Information and news about discrimination

Life_After_Mandela
Nelson Mandela’s legacy looms large over South Africa. Everyone agrees that his death will mean something significant to the country, but few agree on what that will be. Mandela’s death on December 5 left behind a country still rife with painful inequalities, an African National Congress no longer bolstered by their famed leader and a new generation of “born frees” who have never known the pain of apartheid though they live its aftermath every day.

South Africa’s Persistent Inequalities

Though it has made huge strides since the end of apartheid, South Africa continues to be plagued by massive racial inequalities.

Between 2001 and 2011, the annual income of black households nearly tripled while percentages of the adult black population who have completed high school have grown and are continuing to do so. There has even been an increasing, if only by a tiny amount, segment of the black population going to college. These numbers seem to represent real progress, until they are compared to the statistics for whites. In 2001, white households earned an average of $17,000 more than black households, a disparity that grew to $30,000 by 2011. And while a national increase in high school education for blacks certainly represents some positive change, this is a barrier most whites, who have also attended college at higher rates than blacks since apartheid ended, will never face. Unemployment among young black people is, furthermore, at an all time high. Such statistics make it clear that there is much more work to be done.

ANC at the Polls

With the loss of its most beloved leader, the ANC may be facing its most competitive election yet. The party, which came to power in 1994 with Mandela’s election, has lost its “biggest link to its glorious past,” says William Gumede, the author of numerous articles and a book concerning the ANC.

Despite his retirement from politics, many believed Mandela to still be involved in the decision-making of the party which allowed the ANC to enjoy the electoral bump that the legend provided for many years. Now, without him, the party is forced to confront the staggering economic and social inequalities that they have done little to eradicate. Not only are allegations of corruption abound, but the party has been unable to both alleviate unemployment and reduce crime rates.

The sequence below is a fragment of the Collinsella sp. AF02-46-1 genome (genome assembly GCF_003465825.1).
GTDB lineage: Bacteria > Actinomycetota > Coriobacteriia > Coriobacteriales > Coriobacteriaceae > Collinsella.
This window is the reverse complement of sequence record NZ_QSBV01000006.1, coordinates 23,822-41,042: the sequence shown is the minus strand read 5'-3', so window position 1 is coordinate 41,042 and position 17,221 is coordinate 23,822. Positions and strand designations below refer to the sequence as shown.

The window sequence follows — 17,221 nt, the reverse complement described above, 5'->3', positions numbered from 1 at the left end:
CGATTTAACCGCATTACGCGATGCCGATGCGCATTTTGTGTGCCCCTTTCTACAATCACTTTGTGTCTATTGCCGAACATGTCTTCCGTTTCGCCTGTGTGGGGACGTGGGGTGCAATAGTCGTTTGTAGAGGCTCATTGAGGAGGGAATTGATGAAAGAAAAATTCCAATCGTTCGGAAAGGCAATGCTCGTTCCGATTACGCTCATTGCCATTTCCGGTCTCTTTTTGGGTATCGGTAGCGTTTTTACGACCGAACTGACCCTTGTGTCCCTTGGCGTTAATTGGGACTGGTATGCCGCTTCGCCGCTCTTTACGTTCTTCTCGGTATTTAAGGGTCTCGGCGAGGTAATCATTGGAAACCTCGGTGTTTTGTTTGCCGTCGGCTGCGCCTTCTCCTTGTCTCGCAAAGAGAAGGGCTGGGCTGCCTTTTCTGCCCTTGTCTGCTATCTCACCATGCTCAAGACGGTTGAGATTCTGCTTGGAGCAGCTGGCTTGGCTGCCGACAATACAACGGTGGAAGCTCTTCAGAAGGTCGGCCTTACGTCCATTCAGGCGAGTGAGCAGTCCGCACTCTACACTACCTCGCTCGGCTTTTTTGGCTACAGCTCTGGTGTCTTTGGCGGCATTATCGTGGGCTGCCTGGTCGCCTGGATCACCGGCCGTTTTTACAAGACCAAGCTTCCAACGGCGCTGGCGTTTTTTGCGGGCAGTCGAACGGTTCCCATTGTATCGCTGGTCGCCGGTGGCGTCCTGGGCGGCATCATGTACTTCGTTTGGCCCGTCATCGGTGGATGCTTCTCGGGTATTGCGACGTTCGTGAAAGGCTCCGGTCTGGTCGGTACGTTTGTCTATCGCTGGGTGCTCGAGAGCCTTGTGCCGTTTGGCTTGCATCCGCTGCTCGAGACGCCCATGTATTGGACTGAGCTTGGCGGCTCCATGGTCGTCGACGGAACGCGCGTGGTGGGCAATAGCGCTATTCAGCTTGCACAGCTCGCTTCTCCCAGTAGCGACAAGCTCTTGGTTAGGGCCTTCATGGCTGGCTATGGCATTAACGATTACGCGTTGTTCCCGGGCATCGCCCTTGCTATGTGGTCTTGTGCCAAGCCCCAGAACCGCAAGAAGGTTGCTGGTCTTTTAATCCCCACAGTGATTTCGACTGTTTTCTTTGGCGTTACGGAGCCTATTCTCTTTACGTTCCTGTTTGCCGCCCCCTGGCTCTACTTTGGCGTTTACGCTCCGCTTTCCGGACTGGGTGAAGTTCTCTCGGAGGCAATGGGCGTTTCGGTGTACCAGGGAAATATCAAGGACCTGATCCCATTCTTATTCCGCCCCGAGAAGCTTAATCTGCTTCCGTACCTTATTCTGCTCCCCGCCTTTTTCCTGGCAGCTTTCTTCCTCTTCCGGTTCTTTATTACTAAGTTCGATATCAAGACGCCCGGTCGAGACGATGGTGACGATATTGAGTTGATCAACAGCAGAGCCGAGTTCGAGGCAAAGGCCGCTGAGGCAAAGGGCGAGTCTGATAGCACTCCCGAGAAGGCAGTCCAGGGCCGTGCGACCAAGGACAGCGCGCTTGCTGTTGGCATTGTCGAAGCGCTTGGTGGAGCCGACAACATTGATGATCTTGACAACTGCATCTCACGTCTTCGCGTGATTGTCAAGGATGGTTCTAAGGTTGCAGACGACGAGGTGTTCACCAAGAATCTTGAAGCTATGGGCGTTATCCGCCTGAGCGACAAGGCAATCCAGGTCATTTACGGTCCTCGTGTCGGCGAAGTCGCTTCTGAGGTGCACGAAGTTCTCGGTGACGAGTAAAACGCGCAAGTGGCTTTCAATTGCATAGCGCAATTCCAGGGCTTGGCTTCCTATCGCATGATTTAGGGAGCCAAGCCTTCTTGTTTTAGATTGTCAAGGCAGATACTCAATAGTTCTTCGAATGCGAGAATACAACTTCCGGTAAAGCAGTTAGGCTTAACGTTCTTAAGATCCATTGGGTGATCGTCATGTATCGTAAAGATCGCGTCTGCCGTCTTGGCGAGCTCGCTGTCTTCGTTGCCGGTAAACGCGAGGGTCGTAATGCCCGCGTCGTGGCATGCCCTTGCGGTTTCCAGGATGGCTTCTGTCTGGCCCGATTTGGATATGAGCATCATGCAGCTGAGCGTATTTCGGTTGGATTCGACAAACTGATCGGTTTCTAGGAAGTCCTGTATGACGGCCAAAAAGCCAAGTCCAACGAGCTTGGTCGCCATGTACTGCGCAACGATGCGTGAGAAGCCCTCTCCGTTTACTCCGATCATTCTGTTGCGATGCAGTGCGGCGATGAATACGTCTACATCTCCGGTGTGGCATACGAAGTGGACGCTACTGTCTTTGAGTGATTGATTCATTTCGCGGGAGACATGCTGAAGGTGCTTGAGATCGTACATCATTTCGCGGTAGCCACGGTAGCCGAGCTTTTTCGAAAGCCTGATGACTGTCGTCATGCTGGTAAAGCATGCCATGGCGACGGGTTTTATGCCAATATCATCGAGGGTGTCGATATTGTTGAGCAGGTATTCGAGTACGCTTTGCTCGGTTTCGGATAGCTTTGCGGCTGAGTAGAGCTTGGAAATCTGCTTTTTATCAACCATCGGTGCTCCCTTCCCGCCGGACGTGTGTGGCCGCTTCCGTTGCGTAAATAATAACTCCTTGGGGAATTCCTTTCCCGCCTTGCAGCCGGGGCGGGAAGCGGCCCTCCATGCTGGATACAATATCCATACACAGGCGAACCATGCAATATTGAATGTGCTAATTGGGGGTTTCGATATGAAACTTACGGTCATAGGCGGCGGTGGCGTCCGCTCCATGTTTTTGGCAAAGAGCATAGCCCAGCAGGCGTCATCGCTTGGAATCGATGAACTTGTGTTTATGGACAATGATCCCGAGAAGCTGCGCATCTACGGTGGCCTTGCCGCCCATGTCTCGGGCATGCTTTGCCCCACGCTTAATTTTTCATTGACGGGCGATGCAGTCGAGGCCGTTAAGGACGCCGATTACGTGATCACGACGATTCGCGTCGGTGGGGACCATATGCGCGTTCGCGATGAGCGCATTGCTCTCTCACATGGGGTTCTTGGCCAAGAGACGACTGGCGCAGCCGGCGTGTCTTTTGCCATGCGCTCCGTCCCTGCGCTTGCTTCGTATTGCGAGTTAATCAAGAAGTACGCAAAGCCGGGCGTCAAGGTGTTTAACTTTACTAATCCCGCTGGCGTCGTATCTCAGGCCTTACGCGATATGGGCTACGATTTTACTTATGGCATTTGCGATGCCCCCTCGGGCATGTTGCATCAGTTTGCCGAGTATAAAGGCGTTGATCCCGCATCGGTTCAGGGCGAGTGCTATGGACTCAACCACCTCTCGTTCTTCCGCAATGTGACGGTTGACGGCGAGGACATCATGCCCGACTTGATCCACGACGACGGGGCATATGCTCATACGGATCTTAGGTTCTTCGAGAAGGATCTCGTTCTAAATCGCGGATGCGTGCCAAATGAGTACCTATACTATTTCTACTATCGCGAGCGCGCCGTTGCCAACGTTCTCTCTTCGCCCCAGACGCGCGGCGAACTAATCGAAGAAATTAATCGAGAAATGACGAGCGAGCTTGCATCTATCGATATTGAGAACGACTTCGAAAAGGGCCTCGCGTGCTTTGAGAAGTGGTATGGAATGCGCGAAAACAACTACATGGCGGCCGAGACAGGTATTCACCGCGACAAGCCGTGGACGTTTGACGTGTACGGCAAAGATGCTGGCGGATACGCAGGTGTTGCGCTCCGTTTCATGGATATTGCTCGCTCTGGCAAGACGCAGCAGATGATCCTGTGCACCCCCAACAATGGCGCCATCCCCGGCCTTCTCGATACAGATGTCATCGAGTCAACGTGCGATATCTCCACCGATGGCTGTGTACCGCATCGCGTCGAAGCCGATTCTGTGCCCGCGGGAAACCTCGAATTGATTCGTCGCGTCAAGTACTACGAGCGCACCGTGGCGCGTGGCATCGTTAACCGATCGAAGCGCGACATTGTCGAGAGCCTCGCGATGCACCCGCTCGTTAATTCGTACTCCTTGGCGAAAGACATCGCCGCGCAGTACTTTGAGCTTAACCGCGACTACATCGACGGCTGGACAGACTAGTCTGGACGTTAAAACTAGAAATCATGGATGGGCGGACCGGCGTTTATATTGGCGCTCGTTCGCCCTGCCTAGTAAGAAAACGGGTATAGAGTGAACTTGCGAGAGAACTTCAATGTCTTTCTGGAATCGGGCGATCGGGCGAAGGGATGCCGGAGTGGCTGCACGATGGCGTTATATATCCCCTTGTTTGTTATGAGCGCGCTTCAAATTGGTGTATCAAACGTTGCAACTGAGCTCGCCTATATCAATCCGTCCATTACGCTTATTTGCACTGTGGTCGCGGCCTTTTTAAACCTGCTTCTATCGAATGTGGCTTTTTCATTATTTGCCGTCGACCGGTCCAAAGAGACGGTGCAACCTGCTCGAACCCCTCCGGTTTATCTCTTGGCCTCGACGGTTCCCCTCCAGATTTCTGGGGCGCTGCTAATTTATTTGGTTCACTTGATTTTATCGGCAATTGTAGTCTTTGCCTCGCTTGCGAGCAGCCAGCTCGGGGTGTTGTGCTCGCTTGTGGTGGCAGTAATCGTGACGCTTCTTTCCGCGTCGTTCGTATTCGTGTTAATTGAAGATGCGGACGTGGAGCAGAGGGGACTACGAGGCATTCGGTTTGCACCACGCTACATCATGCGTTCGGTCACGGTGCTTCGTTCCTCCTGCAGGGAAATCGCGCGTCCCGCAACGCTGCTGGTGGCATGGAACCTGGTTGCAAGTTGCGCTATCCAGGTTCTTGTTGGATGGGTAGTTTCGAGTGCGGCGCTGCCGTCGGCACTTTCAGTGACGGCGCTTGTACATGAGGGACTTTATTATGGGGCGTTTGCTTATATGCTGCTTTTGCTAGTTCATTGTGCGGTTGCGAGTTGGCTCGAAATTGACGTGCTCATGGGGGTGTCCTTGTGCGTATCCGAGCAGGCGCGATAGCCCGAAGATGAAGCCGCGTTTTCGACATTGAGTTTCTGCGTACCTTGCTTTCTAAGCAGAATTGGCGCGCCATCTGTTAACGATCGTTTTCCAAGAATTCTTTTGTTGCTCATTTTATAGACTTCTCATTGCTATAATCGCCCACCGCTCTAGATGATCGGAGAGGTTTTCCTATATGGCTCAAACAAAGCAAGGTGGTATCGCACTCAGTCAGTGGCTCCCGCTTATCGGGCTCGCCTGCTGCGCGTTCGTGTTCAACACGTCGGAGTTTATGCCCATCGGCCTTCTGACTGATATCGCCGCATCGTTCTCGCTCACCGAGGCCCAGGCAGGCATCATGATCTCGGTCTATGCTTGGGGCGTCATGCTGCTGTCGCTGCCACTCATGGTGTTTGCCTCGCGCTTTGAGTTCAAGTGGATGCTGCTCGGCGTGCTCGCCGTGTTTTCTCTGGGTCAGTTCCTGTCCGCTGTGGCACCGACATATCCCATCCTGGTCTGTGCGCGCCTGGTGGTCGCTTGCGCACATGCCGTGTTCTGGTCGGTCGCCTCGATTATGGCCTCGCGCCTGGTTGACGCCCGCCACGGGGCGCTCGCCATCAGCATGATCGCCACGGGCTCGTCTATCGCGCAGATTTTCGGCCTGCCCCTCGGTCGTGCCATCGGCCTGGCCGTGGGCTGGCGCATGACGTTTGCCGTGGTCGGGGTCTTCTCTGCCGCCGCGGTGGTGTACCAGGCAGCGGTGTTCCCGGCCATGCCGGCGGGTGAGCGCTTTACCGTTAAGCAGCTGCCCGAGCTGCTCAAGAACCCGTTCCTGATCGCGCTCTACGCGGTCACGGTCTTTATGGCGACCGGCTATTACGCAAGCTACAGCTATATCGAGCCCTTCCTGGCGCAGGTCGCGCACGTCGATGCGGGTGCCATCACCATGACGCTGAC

Moreover, it is likely than many disillusioned ANC supporters will accept how far the party has fallen from its revolutionist ideals now that Mandela has died. Some predict that the weakened party will splinter and fall out of favor. As the ANC is proving, in many ways, to be an inadequate leader of South African democracy, perhaps a change is necessary.

Born Frees: The Next Generation of South Africans

The “born frees,” as the generation born at the end or after apartheid are called, make up about 40% of South Africa’s population according to census data. As one of the largest population segments, their views on the future of the country have the potential to change much of it.

Many born frees feel that the best way to honor Mandela is to focus on the future of South Africa instead of dwelling in the past. They often resent the frequent references to apartheid from their elders, wanting instead to address the problems currently facing the country. Such focus tends to cause tension with older generations, who often feel born frees are too distanced from the harsh realities of apartheid to fully understand the importance of political involvement.

“It’s not a matter of not understanding apartheid; it’s just a matter of us having different challenges,” Akhumzi Jezile, a 24-year-old producer, television personality and speaker, told the New York Times. Jezile cited youth-run efforts to reduce drug use, crime and HIV rates as evidence of changing priorities.

A 2012 Reconciliation Barometer report revealed changes in the born free generation that may hint at a changing social and political landscape for South Africa. The report found that born frees were more likely than older generations to be friends and socialize with people of a different race. The report also found that they were less likely to trust political leaders.

– Sarah Morrison

Sources: The Guardian, New York Times: A Test at the Polls, New York Times, New York Times,Real Truth

mongolia
It is no secret that the concerns and rights of ethnic minorities in China fall to the wayside in favor of the Han, the ethnicity with the majority in the country. Inner Mongolia serves as an example of the cultural and economic strife caused by marginalizing one group over another. The result is what the Mongol minority believes is outright economic exclusion and the watering down of their culture.